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Romance of a Mummy and Egypt

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The account he gives, in his novel, of the ancient city of Thebes, of the great necropolis in the valley of Biban el Molûk, of the subterranean tombs, of the precautions taken by the designers to baffle curiosity, of the form and ornamentation of the sarcophagi, of the mummy-cases, of the mummy itself, of the manners, customs, dress, and beliefs of the ancient Egyptians, are marvellously accurate.
The purely erudite part of the work would probably not have interested the general public, indifferent to the discoveries of archæology, but the introduction of the human element of love at once captivated it; the erudite appreciated the accuracy of the restoration of ancient times and manners; the merely curious were pleased with a well told story, cleverly set in a framework whose strangeness appealed to their love of exoticism and novelty.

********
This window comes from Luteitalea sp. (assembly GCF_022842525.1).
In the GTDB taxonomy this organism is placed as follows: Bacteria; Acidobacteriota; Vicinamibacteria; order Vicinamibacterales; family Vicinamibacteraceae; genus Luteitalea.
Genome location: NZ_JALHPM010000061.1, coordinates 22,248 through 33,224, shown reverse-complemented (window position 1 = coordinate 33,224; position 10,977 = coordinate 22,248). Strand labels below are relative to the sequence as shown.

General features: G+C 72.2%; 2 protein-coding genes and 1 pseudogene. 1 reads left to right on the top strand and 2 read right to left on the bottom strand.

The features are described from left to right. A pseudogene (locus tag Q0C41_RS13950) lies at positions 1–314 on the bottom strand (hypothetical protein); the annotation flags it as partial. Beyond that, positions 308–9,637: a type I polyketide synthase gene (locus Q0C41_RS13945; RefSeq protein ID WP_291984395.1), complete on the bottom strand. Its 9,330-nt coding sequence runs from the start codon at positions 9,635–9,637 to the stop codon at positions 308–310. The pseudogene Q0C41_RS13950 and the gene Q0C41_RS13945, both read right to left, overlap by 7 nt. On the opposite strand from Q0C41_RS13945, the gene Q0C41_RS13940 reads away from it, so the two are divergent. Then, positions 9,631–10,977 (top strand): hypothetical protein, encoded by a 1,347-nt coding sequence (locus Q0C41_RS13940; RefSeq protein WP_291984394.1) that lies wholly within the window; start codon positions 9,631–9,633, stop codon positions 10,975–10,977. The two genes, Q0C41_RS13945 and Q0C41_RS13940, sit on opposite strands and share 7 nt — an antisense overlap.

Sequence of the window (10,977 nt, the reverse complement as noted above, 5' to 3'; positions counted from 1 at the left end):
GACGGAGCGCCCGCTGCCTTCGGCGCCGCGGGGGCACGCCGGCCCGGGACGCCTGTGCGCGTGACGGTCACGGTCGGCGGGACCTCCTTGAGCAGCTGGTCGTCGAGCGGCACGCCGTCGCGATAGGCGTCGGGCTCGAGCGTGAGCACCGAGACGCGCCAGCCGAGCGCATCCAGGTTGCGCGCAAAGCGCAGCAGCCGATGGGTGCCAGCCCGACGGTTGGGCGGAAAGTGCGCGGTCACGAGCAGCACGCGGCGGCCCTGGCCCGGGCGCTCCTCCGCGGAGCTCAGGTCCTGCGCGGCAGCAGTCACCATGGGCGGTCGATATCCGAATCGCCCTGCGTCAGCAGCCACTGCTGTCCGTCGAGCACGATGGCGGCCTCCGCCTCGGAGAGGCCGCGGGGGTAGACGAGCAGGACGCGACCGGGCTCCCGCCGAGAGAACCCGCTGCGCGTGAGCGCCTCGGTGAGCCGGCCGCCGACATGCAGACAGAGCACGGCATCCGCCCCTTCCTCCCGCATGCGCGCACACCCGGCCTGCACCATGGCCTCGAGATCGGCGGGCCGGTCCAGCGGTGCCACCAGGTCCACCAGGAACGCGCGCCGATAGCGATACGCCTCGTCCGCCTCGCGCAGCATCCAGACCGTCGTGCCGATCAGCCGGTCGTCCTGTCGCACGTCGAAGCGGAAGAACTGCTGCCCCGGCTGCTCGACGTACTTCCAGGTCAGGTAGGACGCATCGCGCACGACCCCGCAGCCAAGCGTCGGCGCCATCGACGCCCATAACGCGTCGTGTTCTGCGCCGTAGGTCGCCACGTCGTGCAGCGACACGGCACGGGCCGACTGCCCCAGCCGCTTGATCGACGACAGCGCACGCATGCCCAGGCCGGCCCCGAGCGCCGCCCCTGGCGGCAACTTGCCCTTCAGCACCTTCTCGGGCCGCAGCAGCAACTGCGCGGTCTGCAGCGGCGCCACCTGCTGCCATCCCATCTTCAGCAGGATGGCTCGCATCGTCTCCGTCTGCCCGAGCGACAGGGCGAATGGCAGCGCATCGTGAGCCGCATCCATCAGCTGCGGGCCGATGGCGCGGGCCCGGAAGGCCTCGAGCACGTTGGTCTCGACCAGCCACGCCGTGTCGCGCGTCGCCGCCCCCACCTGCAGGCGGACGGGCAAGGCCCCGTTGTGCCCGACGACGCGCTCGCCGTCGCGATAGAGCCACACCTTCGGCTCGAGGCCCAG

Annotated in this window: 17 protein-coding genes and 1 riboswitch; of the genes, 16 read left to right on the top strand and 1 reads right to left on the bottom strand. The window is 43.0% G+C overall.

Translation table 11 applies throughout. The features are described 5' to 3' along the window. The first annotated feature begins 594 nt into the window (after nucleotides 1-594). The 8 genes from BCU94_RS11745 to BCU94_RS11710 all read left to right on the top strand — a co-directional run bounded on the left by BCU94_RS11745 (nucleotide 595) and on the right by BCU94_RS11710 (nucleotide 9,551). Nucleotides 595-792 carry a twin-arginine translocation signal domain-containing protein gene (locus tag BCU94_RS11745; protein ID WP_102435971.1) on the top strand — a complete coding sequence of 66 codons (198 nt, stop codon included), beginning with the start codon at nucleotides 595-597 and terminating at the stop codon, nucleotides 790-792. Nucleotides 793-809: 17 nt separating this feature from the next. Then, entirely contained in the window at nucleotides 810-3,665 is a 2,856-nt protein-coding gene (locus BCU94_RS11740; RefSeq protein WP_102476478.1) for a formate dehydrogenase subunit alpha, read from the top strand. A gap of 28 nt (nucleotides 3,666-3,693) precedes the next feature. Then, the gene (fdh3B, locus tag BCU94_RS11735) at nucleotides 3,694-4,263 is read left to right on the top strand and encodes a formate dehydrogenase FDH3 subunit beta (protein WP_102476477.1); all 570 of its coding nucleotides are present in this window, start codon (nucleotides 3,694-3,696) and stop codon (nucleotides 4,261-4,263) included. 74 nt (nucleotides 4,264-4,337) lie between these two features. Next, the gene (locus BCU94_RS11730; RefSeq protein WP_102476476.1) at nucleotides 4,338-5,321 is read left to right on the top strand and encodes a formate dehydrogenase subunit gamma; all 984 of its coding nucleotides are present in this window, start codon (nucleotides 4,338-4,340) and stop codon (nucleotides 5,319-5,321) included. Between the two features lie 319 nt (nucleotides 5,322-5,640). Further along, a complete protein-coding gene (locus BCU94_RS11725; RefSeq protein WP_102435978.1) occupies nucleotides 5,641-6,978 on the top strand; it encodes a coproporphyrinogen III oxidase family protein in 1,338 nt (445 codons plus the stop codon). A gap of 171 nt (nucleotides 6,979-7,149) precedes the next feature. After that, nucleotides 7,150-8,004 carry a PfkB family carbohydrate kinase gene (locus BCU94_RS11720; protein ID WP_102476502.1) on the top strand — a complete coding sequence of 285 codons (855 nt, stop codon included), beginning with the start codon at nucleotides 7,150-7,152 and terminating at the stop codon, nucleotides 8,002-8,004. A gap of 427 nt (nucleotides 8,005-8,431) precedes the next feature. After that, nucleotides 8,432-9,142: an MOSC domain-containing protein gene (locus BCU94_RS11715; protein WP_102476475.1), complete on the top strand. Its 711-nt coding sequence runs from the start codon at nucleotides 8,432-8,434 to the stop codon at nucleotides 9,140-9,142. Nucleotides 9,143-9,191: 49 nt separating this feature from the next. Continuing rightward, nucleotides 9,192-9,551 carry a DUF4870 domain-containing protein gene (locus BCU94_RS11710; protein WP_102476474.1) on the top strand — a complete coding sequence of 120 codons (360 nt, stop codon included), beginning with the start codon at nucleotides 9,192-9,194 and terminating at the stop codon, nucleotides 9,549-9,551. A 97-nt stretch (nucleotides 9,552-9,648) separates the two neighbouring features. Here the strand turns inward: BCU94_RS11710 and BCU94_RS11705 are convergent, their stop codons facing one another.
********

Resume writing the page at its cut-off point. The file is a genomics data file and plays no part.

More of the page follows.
There have been added by the editor, as bearing upon the subject of the "Romance of a Mummy," two or three chapters from the volume entitled "The Orient," which is made up of a collection of sketches and letters of travel written at different times, and of reviews of books upon Eastern subjects, whether modern or ancient.
Summary by (Translator - F. C. de Sumichrast)
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